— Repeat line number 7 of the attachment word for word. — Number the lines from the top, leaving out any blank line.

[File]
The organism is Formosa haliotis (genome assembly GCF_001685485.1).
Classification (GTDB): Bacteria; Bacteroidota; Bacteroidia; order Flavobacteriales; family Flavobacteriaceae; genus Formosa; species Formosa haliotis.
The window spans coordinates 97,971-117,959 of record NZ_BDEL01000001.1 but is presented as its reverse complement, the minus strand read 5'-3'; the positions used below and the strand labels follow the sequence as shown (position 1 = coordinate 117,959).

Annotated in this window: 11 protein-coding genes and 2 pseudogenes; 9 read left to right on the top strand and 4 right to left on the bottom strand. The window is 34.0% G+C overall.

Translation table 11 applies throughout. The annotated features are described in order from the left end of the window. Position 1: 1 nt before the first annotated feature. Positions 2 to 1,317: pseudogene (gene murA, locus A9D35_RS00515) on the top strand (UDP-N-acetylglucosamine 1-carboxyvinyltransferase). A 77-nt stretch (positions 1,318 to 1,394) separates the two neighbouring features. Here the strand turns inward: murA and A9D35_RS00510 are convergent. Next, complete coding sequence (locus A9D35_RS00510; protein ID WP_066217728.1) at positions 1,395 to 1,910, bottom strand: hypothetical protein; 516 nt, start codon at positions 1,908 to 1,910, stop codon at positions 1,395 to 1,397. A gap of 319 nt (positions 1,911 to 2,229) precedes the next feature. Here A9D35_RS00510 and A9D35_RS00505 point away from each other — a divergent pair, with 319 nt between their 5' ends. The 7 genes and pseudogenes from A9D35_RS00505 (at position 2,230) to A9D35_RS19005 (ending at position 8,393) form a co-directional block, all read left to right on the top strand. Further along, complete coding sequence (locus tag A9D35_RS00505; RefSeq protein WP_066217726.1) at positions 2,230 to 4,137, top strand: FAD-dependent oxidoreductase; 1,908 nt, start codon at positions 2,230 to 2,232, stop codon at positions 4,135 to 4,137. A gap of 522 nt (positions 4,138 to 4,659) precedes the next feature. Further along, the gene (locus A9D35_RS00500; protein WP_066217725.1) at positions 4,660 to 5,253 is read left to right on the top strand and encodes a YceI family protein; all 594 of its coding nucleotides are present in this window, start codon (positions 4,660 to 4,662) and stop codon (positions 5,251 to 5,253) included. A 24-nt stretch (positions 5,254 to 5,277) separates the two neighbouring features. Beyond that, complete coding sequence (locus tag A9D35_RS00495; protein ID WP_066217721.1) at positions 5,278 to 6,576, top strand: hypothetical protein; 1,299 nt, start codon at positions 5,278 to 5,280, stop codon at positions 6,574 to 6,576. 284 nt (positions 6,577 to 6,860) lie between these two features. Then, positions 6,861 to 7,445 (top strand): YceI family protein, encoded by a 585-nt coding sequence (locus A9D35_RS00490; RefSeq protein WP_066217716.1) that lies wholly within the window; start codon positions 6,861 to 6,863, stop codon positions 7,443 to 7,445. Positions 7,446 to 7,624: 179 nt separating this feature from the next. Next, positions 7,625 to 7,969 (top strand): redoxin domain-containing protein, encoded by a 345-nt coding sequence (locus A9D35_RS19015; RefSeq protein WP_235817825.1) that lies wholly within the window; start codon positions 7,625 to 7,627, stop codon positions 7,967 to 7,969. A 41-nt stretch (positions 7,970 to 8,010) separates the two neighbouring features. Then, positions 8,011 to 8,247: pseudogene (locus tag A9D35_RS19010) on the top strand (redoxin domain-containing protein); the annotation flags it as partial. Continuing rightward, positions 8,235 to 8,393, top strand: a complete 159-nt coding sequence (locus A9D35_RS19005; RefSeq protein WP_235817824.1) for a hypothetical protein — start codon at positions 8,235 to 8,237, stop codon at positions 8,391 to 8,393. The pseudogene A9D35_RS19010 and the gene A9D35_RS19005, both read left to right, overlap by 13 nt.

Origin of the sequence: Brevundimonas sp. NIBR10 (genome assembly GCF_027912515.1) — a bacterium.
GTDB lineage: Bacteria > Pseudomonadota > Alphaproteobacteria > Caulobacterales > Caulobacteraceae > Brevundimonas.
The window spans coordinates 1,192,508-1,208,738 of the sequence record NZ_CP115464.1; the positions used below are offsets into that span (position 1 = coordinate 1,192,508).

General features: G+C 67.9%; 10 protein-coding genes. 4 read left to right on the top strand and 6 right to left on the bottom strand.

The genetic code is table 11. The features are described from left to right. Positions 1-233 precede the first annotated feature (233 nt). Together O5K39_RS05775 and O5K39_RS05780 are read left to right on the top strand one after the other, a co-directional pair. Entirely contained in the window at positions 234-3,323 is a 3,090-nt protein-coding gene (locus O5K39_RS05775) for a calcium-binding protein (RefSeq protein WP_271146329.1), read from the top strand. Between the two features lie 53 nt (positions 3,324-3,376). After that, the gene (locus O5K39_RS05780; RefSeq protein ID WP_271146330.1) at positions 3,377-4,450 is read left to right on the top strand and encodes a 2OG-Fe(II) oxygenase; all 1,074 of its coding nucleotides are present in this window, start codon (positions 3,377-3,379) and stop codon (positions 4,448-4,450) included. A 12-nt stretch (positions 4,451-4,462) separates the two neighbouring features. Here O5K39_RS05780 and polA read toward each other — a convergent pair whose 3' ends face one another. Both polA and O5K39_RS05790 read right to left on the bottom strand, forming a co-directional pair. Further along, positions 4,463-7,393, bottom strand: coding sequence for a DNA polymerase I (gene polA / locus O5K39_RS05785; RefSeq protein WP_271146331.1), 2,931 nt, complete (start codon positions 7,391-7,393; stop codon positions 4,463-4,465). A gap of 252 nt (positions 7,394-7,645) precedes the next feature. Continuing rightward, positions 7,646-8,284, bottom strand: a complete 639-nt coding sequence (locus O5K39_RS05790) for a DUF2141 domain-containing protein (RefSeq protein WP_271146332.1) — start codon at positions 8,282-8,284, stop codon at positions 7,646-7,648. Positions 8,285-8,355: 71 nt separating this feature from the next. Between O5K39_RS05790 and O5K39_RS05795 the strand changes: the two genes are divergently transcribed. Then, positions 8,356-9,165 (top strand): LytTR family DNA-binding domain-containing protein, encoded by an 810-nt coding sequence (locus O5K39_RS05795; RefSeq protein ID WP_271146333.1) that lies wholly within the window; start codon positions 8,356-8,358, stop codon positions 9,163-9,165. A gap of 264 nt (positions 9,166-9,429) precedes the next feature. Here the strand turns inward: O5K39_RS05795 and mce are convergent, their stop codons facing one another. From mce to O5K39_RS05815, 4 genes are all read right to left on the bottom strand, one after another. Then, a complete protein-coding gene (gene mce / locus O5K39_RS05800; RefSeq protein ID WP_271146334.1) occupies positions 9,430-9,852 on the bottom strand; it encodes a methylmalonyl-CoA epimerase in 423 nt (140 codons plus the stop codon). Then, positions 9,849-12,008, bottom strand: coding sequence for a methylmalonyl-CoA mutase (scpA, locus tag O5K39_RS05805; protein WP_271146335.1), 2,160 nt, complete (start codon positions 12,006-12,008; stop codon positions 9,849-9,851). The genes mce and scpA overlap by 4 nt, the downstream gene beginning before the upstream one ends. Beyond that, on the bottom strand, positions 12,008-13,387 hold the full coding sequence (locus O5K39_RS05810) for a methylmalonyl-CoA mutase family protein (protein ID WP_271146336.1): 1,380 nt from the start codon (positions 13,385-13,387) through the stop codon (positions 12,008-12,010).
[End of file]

GTDB lineage: Bacteria > Pseudomonadota > Alphaproteobacteria > Caulobacterales > Caulobacteraceae > Brevundimonas.